Saturday, February 4, 2012

IDC : Apple now is the World’s Third Largest Cellphone Maker

Apple's iPhone 4S helped boost it up the ladder of mobile-phone market share.
Photo: Jim Merithew/Wired

Apple has moved past LG in the worldwide rankings of mobile-phone unit sales. According to IDC, Apple is now the world’s third largest mobile-phone manufacturer, behind Nokia and Samsung.
Apple jumped two spots over the course of 2011. This time last year, Apple held fifth place among the world’s top phone manufacturers.
However, there still remains a huge gap between Apple and the twin forces of Samsung and Nokia, which dominate the mobile-phone market thanks to the popularity of their inexpensive feature phones. For Q4 2011, Nokia owned 26.6 percent of the worldwide mobile-phone market, Samsung held 22.8 percent and Apple had 8.7 percent. For the year overall, the stats were slightly different: Nokia had 27 percent of the market, Samsung had 21.3 percent and Apple had 6 percent, just beating out the 5.7 percent of LG Electronics.
“The strength of the iPhone 4S in Q4 alone clearly propelled Apple to the third position overall,” IDC analyst Kevin Restivo said. Apple had blockbuster sales last quarter, selling more than 37.04 million iPhones over the holiday season. Most of that was due to demand for the iPhone 4S, and, in the U.S., reduced prices for the year-old iPhone 4 and 2-year-old 3GS helped boost sales as well.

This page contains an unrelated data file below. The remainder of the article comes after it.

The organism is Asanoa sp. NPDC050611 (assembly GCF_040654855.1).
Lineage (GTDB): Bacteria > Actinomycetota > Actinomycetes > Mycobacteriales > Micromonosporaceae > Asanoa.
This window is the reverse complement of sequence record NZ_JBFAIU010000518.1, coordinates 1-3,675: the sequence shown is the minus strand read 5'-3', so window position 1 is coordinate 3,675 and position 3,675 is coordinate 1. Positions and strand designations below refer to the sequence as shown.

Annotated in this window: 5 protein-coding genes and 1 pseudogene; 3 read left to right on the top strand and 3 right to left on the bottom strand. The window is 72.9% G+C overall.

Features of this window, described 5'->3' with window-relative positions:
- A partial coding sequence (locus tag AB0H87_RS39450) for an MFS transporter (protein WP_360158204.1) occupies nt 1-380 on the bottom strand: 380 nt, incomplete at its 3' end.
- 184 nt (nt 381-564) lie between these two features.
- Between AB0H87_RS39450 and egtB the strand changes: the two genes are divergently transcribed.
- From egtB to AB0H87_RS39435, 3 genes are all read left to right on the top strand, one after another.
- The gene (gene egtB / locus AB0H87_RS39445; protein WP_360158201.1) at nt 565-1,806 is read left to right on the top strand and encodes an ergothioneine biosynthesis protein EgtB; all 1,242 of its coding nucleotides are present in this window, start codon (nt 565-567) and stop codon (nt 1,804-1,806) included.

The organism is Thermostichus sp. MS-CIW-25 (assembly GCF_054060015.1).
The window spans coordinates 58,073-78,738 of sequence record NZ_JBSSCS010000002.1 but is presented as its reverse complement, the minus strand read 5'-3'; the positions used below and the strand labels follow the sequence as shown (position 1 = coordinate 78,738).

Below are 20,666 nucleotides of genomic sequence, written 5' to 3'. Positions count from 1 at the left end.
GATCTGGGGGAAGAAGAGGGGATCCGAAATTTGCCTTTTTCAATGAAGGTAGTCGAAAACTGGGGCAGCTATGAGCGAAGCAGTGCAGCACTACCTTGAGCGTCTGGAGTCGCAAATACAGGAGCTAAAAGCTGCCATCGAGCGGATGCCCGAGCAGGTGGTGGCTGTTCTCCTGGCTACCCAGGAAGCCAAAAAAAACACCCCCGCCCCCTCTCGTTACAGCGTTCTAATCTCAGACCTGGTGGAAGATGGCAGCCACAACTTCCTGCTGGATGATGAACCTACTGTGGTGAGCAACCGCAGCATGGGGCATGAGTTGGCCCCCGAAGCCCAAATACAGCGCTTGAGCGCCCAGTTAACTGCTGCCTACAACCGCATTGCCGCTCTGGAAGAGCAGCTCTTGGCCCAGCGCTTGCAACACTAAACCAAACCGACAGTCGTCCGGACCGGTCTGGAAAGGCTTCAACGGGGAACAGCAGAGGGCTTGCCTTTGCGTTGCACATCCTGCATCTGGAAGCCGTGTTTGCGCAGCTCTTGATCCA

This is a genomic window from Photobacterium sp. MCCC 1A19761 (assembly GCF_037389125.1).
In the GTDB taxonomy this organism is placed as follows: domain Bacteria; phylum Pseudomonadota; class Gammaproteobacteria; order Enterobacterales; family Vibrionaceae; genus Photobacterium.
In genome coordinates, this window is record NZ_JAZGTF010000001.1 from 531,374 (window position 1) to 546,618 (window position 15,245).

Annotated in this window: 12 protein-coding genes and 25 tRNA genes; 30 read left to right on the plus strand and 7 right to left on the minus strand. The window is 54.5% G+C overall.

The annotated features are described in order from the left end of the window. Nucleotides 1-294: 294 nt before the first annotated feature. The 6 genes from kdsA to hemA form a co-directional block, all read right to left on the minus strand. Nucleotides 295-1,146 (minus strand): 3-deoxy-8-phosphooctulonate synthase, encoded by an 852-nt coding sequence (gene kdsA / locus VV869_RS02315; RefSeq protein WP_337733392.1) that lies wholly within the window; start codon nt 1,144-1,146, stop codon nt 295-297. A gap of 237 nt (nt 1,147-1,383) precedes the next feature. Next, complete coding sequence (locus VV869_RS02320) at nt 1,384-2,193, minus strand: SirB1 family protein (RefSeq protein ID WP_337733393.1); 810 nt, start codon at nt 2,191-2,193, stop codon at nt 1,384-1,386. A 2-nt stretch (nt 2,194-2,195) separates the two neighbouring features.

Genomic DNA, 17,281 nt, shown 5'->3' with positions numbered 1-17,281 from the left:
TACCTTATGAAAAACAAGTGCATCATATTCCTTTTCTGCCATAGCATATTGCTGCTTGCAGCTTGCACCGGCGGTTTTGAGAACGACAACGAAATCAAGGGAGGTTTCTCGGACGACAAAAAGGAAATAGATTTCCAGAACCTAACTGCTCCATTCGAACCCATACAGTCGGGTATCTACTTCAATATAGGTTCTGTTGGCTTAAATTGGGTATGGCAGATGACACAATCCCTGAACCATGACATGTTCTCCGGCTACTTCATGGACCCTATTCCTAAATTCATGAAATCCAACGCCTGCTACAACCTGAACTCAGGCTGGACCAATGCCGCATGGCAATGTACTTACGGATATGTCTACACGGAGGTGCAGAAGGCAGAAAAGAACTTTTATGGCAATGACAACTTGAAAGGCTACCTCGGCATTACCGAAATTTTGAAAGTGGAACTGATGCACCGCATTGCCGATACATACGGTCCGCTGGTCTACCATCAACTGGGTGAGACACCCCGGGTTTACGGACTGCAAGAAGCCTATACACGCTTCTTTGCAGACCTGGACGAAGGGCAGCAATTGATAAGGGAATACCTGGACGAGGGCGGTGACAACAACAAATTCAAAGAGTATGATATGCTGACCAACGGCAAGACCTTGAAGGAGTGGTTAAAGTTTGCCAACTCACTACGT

Widespread availability was key, too.
“I think Apple’s success is due to the presence of the iPhone in an enormous number of markets,” Canalysis principal analyst Pete Cunningham told Wired. Indeed, the iPhone 4S enjoyed the fastest iPhone rollout in Apple’s history. It’s now available in more than 90 countries, including China. In the company’s most recent earnings call, Apple CEO Tim Cook said that iPhone 4S demand in China “has been staggering,” despite the phone only having just launched there.
IDC Worldwide Mobile Phone Tracker
Simple feature phones still make up the majority of mobile phone sales, but smartphones are a rapidly growing market. And phone manufacturers can’t hedge their bets on dumb phones the way they could in the past. Just look at LG.
“LG really missed the entire touchscreen smartphone game,” Restivo said. “Only years after Apple made its mark, LG tried to transition more successfully into the smartphone place, and it’s still recovering.”
Unless its Lumia smartphones pick up momentum, Nokia could follow a path similar to LG’s, as Nokia was also late to the smartphone game. But Samsung has a solid footing in both arenas, with solid feature phone sales and record-breaking smartphone sales.
Restivo says that Apple will need to better penetrate emerging markets like those in Russia, Brazil and the middle east if it wants to sustain and improve its growth in the mobile phone space. But innovation is still the prime factor in driving Apple’s success, Restivo says.
“Apple has to continue to capture people’s interest,” Restivo said. “It’s not just about adding a better camera or processor.”
Indeed, chasing pure sales volume isn’t in Apple’s best interests, and it’s not the secret to its runaway success in the mobile space. “I’d probably argue it’s not important for Apple to be the number one vendor in the market,” Cunningham said. “The important aspect is Apple’s share of the value of the market as opposed to the volume.”
Still, as anyone with the hint of a competitive streak knows: It doesn’t hurt to be number one in every ranking, too.


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